In Grenada, a Postcard-Perfect Caribbean Town
The locals call it the “Portofino of the Caribbean.” Peering at St George’s, Grenada, you’ll find fishing boats bobbing in the harbor, pastel buildings on the edges of green hills and surely as compelling case for a postcard as its Italian counterpart.
The picture-perfect, nearly 400-year-old harbor is also home to a rich, vibrant Caribbean capital, home to charming Georgian architecture, scenic waterfront eateries, myriad local shops and some of the best chocolate anywhere on earth.
St George’s cultural epicenter is Young Street, a sliver-thin thoroughfare that is the foundation of the town’s artistic energy.
You can take in an art exhibition at the Grenada National Museum (home to a dazzling new-look mural) and venture up the street to tiny art galleries and even one of the Caribbean’s top batik outlets, the world-class Art Fabrik.
But the biggest draw here is certainly the House of Chocolate, a remarkably layered place that is equal parts chocolate factory, cultural center, cafe, crafts shop and candy parlor.
It’s here that you can journey into the deep history of chocolate-making and cacao production in Grenada, where the industry has blossomed again in the last two decades, with the rise of companies like the Grenada Chocolate Company, Diamond Estate, Belmont Estate and others.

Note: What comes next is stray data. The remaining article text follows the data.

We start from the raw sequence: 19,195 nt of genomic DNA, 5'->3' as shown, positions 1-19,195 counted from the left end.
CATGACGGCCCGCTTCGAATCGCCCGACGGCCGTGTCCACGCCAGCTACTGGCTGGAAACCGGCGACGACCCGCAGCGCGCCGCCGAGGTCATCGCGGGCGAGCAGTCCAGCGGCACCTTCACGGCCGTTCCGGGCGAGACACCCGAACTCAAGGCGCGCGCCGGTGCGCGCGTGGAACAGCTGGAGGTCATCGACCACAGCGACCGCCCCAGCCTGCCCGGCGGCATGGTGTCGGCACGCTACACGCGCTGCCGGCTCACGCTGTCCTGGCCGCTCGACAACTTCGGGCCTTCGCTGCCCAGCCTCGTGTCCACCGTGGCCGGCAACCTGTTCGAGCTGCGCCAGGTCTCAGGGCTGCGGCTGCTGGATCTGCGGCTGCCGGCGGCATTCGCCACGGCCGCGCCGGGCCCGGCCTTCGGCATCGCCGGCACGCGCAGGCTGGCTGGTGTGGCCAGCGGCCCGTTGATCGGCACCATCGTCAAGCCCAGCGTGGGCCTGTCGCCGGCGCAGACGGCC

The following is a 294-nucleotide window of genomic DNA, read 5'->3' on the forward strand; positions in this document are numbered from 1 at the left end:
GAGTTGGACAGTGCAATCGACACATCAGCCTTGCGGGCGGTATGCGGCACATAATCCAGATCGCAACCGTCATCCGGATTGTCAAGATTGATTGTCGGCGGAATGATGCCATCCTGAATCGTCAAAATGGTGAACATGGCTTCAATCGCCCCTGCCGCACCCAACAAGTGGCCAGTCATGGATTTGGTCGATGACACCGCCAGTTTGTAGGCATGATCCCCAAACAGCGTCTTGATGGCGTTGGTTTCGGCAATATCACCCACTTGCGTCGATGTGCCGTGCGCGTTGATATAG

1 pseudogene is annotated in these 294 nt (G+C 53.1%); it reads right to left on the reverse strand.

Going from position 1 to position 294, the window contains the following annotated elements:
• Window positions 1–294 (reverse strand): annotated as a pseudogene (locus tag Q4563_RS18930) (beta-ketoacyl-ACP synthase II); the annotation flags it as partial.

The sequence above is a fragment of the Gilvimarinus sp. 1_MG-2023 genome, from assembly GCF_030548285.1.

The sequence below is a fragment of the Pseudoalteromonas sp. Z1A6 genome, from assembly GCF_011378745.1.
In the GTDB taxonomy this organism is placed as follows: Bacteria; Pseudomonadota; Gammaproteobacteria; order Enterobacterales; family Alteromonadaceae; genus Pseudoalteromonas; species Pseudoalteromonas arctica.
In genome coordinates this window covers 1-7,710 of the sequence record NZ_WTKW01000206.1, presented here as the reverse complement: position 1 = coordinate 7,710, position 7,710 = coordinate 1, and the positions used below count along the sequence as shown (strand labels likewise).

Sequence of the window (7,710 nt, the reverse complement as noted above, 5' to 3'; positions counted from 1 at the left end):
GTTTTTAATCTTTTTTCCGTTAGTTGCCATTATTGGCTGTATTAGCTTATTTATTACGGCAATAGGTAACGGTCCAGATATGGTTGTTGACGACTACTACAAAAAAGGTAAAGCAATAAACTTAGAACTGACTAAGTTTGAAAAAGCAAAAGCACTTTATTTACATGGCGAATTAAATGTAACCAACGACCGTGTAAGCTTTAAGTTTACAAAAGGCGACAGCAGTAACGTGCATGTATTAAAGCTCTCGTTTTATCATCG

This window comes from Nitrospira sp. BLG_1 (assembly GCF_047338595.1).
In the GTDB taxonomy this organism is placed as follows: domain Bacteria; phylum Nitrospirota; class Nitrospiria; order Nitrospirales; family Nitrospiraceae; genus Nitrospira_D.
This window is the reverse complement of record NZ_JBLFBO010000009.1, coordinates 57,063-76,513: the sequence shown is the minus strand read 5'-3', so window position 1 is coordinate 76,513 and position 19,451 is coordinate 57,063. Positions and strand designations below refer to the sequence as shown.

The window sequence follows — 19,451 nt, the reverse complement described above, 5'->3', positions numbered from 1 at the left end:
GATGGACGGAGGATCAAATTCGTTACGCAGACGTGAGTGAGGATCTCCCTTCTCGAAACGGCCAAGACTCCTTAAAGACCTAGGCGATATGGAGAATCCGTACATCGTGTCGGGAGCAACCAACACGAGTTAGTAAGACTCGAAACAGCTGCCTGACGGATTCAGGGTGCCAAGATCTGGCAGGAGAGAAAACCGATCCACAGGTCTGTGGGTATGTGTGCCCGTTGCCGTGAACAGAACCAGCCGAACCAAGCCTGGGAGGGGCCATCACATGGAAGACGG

The House of Chocolate is generous with its samples, letting you try every manner of dark-chocolate magic, that is before you inevitably leave with a bag filled with locally-made bars.
You can wash it all down just up the street at the lovely little City Inn, a corner courtyard just off the street with great drinks and a delicious locally-focused menu (go for the escovitch fish with some boiled provision or festival on the side).
The centuries-old streets of St George’s wind and bustle, as pedestrians vie for space with cars and vendors; it’s an invigorating, adventurous downtown with an energy all its own.
Just down toward the harbor, past the stunning red-brick government buildings on the water, is the town’s most scenic spot: Sails, the sparkling overwater restaurant and lounge that is easily the best vantage point for gazing at this jewel of a Caribbean harbor (it’s right next to the always-fun BB’s Crabback).
At Sails, it’s all about well-executed, contemporary Caribbean fusion food like fresh-caught tuna tataki or cajun line-caught fish or exquisite cream of callaloo soup.
And then you can look out at the pinks and the corals and the blues and the yellows and spend your afternoon sipping on oceanfront Camparis, much like they might do in Portfofino.
But I rather prefer the one in Grenada.